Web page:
6 Reasons to go Hiking in Winter

kWhenever temperatures start dropping below forty degrees, especially in regions unaccustomed to the chill, residents begin to focus their time on indoor activities and perfecting already flawless hibernation techniques. Don’t get me wrong, winter hiking/camping is not meant for the faint of heart, but it’s also not something to knock without trying. You may be an especially happy camper if you already know the importance of  dressing in layers (wear something to cover your head/ears), checking the weather before you get outside, and making sure that the trails nearest to you are open and maintained.

 

There are so many reasons why you should brave the storm and venture out into your own winter wonderland, the quiet white mystique alone is worth at least a mid winters day stroll. But if you aren’t already compelled to get outside more often than letting your dog out, here are a few reasons that may make you think differently about wintertime recreations. 

 

1. No Bugs to Stop you in your Tracks

Winter is the time and place where you can finally refrain from dousing yourself in mosquito repellant when venturing into the thick woods. Not only do your seemingly delectable ankles get a break, but so does your surrounding environment! Continue reading 6 Reasons to go Hiking in Winter

3 Videos With a Unique Spin on Winter Paddling

Winter Paddling Looks a Little Like This…

Winter paddling has different meanings to different people. For some, it means layering up with different apparel options for cold weather paddling and continuing on with their kayaking as usual. For others, it means putting the ‘yak into hibernation for a period of kayak storage.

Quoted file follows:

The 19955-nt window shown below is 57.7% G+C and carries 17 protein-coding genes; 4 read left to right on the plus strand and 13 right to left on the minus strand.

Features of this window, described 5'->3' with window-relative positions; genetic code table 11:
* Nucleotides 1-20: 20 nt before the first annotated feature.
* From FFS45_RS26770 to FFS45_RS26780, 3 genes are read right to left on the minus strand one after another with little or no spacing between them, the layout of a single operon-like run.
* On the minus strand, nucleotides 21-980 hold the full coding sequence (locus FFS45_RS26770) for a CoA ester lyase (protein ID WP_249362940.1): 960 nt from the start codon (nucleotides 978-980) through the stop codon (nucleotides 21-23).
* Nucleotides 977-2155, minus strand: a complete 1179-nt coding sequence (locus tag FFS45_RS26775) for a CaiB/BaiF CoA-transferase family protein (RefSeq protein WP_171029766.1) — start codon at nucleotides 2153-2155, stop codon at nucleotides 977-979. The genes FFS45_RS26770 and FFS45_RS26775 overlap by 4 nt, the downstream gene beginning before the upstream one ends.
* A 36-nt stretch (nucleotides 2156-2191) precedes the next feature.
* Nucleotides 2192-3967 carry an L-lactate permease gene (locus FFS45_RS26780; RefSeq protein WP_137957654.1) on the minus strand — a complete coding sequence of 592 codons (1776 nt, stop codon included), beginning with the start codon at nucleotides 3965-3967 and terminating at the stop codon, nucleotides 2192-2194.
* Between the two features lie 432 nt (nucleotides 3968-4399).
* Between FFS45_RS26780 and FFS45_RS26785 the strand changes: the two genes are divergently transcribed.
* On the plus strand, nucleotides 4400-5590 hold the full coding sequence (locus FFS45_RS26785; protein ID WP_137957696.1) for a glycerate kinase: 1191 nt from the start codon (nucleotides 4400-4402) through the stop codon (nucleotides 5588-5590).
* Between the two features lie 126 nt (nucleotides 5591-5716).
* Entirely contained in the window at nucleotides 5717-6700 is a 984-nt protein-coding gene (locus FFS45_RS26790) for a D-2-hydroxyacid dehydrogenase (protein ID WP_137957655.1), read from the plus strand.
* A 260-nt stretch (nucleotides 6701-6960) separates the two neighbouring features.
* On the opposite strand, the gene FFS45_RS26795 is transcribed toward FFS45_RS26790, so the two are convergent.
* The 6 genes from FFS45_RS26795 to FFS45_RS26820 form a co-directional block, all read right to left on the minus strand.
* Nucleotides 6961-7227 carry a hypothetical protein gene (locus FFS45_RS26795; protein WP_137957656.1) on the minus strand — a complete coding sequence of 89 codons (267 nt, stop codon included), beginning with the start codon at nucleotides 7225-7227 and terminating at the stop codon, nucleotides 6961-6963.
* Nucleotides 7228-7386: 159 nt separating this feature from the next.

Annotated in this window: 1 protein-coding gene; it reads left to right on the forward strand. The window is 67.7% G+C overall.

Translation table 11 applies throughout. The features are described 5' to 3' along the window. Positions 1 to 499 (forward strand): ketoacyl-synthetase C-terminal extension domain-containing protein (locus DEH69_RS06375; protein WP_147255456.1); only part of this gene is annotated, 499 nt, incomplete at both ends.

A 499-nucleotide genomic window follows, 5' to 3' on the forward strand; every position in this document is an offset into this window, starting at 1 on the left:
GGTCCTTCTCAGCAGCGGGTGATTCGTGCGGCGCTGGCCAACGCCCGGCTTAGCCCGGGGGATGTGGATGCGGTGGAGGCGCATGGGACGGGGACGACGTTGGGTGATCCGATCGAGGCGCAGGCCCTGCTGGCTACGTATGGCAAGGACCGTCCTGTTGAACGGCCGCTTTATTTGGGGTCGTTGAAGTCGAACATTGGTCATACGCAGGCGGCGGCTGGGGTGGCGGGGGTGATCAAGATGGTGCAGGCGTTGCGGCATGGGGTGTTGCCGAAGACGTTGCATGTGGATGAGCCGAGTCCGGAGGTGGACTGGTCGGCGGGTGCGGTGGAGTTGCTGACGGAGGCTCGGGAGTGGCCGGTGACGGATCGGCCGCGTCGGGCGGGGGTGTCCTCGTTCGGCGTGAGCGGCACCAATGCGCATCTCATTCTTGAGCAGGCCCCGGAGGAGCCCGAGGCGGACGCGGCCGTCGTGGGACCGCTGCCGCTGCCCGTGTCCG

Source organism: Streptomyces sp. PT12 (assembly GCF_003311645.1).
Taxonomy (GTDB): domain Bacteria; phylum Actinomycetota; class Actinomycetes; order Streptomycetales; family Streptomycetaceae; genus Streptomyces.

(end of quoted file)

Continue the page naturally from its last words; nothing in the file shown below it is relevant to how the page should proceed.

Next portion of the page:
For a few people, it means something completely different and rather than try and explain it myself, I thought I would show you with three different videos. Enjoy!

1. Snow Kayaking by Warren Miller

 

2. Snow Kayak Race in Estonia – Red Bull Snow Kayak

 

3. Kayogganing and winter paddling at Lochaber Lake Dec. 2013

 

Never Fear, We’ve Got Winter Gear

Feels like Winter is well on it’s way! For us down in Texas that means some chilly 40 degree temperatures (at night), but we know our northern customers might be getting some of that cold white powdery stuff called snow that we don’t see too often. Well, just because the snow doesn’t fall on us every winter doesn’t mean we aren’t familiar with how to deal with it. Of course, paddlers will need to start layering up and eventually (yes, we hate saying this) give your watercraft some hibernation time during the coldest parts of the season. Good storage practices will allow your kayak, canoe or paddleboard to be fresh when spring finally rolls around. But for those who are looking to enjoy some outdoor, off the water, fun during the snowy season, this article is for you.

Its All About Traction

Yaktrax Pro Winter Shoe Traction Device

Warmth is always going to be your primary concern during this time of the season but once you get the right clothes, sleeping bag, tent and whatever else you need to keep the feeling in all of your appendages (might we recommend some Grabbers?), your next concern should be traction. Just because the ground is covered in snow and ice doesn’t mean you have to be slipping and sliding all over the place! Whether you’re trekking through the snow, hiking up to your favorite ski/snowboard spot, making your way to your favorite paddling destination (before the water freezes up) or headed on a winter camping adventure, we’ve got the gear that’ll keep you and your tent, standing up right.

Traverse Snow Covered Trails & Steep Slopes with Ease